The police can arrest your daughter. However that is a far cry from obtaining a conviction. The case law on the question of "operation" looks at the question of whether the driver can exercise control over the car. There is also the question of whether the driver was using it as "shelter." A defense of her actions may be possible. To discuss her options please call.
No lawyer can predict the future. So to forecast how you will do is impossible. Many lawyers offer free consultations and I would suggest meeting with a few. They may be able to give you some limited guidance on your case. Remember, the State will have a skilled prosecutor representing them. The prosecutor will know the rules of evidence, case law and court procedure all which will be used to persuade the Court that your are guilty of the alleged offense. It would be wise to consider...
The NH case must be resolved before CA will reinstate your license. II would obtain local counsel to assist you. If the case has not been adjudicated either by plea or trial then I would consider filing a motion to strike the default and request a trial date. Cases are like wine, they get better with age.
In NH the officer must advise you of your Administrative Suspension Rights. Once they have reviewed those rights with you and you refuse the Courts have determined that you must immediately change your mind if you are to recant your prior refusal. A refusal before your ALS rights have been given can be challenged at a hearing. You must know that the officer has the right to determine what kind of test they wish to offer you.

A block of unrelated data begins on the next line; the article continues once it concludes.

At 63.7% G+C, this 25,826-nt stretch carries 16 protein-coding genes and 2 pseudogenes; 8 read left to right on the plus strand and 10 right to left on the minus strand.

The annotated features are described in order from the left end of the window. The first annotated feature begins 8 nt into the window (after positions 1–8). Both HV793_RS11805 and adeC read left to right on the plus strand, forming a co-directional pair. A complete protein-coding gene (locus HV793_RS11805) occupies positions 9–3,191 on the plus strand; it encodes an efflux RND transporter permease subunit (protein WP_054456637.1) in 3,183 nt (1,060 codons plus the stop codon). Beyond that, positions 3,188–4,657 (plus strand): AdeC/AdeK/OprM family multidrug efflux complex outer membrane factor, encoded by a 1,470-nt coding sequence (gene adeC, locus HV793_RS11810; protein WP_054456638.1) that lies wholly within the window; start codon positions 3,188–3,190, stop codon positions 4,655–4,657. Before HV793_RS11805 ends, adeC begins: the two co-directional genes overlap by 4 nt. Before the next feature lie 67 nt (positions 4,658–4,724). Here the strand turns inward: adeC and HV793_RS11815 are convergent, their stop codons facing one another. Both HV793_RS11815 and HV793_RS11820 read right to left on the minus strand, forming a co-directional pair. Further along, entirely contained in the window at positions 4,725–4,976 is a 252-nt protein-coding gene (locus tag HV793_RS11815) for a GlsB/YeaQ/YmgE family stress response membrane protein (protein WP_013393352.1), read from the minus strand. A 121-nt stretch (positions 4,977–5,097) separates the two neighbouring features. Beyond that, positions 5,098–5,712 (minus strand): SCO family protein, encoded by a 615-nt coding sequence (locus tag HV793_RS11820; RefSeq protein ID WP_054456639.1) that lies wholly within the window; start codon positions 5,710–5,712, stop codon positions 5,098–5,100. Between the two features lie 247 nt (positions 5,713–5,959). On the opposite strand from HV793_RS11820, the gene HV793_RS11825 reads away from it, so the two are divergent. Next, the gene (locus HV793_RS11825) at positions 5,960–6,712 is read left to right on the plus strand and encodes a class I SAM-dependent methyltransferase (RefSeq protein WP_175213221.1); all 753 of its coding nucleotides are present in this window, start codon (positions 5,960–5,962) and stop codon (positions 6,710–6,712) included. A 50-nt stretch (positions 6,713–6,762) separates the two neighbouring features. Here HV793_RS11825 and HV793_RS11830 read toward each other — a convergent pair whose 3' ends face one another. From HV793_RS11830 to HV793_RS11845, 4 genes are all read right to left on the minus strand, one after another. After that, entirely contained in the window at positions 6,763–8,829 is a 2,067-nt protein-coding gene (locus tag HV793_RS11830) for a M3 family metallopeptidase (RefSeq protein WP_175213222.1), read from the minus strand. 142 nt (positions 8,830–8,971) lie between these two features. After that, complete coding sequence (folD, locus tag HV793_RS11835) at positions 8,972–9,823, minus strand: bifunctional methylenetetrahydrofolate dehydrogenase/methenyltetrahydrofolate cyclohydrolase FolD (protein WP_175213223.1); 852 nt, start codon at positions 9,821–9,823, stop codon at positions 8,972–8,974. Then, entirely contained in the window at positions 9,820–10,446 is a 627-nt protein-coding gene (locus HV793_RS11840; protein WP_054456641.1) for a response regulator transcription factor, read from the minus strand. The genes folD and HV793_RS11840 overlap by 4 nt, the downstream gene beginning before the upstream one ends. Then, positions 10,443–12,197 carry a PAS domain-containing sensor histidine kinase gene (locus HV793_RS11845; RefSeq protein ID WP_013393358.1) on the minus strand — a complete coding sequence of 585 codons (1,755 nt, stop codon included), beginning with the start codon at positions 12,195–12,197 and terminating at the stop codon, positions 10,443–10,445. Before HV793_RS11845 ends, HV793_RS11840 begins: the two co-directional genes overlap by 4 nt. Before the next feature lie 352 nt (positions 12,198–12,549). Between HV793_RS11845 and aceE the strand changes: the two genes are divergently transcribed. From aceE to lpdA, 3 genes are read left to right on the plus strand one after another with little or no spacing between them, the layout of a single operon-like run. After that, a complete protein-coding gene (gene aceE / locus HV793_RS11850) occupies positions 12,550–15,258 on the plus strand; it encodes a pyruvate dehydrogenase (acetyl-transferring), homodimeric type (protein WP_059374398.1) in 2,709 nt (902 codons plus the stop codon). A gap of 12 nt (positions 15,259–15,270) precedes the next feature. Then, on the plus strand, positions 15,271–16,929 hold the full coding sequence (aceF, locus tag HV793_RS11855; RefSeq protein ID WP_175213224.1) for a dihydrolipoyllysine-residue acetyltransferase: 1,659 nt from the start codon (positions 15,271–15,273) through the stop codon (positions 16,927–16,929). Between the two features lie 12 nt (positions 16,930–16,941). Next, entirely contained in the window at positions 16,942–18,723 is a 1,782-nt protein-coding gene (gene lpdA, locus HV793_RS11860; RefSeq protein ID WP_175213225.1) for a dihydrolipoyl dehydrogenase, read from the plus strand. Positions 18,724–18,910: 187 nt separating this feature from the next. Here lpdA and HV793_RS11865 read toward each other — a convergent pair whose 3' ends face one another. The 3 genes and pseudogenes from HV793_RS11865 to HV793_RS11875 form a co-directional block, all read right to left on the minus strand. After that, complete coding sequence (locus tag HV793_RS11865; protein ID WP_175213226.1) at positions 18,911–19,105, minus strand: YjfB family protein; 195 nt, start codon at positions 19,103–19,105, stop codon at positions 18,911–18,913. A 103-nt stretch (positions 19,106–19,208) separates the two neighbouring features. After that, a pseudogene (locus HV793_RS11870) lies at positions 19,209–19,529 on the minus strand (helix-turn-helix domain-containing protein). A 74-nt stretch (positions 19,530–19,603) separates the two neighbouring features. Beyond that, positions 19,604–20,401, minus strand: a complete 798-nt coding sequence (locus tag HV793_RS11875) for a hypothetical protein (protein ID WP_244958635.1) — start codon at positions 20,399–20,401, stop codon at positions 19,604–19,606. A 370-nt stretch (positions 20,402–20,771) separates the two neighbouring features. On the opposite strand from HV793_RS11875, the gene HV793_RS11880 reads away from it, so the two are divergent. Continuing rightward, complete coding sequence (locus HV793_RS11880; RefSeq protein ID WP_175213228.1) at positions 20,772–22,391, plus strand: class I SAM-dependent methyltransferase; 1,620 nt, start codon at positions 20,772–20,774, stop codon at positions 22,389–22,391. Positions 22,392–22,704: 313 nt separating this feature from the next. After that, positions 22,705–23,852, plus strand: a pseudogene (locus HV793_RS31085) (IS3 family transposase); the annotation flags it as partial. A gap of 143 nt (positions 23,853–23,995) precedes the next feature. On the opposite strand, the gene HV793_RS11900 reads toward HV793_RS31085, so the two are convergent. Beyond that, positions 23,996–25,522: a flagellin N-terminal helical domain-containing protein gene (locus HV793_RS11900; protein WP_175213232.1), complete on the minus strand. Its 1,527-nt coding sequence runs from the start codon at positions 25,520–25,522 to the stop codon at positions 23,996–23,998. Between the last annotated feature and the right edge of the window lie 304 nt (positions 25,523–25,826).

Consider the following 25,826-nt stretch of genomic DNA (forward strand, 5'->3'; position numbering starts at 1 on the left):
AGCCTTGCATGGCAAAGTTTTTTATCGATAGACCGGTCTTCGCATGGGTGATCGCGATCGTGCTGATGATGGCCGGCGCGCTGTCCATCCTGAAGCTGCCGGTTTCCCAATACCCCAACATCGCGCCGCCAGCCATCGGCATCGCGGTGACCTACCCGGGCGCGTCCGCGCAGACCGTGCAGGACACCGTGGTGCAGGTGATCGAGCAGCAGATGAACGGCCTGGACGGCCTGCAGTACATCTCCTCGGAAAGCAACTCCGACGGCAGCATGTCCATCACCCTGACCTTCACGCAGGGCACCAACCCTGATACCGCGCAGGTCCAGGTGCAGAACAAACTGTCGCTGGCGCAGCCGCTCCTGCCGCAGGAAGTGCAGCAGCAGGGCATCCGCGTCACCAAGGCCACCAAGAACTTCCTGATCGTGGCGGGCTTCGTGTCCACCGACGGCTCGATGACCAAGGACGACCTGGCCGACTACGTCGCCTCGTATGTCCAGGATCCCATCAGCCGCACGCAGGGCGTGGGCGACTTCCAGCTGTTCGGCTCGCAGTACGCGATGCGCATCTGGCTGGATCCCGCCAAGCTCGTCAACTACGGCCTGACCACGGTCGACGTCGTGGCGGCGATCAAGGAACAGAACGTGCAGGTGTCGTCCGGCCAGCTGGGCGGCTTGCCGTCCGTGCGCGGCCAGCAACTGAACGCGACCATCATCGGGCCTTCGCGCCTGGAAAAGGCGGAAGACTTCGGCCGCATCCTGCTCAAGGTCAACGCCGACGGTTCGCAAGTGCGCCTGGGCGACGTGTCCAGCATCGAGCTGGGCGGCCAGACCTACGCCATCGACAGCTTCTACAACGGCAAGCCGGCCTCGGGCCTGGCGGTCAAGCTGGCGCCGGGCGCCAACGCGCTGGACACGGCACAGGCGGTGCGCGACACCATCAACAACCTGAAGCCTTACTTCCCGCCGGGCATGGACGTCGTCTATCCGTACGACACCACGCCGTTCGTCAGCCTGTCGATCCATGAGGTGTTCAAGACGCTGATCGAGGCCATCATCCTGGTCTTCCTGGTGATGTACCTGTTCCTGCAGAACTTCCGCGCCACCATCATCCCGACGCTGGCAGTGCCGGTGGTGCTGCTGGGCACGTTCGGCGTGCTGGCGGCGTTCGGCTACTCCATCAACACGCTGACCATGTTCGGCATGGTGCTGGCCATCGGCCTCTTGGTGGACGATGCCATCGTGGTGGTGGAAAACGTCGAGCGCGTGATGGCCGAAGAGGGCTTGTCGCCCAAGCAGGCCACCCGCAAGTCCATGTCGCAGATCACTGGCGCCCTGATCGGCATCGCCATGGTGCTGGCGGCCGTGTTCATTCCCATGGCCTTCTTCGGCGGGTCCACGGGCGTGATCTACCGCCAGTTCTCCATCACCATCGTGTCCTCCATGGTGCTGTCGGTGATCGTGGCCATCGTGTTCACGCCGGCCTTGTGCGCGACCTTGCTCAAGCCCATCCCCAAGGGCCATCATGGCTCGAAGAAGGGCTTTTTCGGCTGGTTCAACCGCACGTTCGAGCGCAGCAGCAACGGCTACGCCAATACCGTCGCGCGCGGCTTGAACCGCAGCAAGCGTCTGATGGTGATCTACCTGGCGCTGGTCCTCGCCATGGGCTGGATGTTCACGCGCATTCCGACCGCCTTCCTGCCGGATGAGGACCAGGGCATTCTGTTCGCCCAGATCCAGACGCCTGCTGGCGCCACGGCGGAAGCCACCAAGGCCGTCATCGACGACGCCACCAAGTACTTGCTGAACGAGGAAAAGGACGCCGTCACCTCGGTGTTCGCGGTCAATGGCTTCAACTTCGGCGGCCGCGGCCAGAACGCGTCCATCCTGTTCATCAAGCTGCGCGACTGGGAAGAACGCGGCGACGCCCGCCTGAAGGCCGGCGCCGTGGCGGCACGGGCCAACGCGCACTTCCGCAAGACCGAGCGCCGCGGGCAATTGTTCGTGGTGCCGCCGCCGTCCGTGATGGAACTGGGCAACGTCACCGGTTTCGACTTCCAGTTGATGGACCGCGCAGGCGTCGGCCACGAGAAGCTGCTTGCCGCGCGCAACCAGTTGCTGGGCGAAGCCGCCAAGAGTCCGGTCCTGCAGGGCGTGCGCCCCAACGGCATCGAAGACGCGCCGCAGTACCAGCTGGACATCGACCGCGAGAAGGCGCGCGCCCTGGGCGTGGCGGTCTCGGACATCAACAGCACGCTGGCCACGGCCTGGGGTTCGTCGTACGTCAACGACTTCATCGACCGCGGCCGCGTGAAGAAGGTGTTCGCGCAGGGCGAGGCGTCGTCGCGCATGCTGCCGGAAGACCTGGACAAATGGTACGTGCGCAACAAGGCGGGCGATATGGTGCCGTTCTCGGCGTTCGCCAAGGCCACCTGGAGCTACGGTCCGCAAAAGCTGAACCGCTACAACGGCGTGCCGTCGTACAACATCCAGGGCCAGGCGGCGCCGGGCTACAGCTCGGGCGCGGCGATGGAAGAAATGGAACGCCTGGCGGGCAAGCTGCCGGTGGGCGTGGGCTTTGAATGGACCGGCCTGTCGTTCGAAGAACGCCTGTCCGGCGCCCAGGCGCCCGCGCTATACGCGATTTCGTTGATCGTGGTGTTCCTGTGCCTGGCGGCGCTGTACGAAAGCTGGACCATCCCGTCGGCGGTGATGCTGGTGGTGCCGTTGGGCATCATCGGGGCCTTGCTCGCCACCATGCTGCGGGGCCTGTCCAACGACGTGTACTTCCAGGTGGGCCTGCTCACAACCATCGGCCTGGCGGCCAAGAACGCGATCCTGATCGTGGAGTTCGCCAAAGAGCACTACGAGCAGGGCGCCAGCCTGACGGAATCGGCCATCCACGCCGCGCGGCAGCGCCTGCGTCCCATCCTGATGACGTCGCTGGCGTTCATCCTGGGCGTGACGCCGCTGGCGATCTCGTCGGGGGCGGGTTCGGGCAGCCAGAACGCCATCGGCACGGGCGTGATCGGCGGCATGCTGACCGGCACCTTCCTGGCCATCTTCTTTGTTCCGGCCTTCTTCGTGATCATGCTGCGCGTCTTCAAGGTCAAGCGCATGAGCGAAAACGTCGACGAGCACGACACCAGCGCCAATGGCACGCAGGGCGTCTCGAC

Police are allowed to use information provided by anonymous and known calls to stop suspected dwi drivers. If the caller is anonymous then the information must be more specific but it can be used to be the basis for stop. As part of discovery you could ask for the 911 tape.
State v. Hastings does give some guidance on this issue which set 90 days as a benchmark. While that case is no longer controlling it is a good place to start. Speedy indictment can be extended with a motion by the State seeking addional time.
The answer is, it depends. If the state can obtain enough circumstantial evidence to prove that you were operating the car in question then the fact that you were not caught in the driver seat may not have much meaning.
If you are temporarily caring for the dog then you cannot have an elective medical procedure performed without the owner's consent. I would suggest contacting an animal behavior specialist to provide assistance while the dog is in your care. The local SPCA should have some suggestions as to who you should contact.
The amount can be determinative on the level of offense. However, the State can charge a felony if they suspect that you are possessing with the intent to distribute. The state will consider how the drugs were packaged as well as if scales, ledgers or large somes of cash were also found. I would consult with a New Hampshre Criminal Defense attorney.
Ryan Russman, Esquire.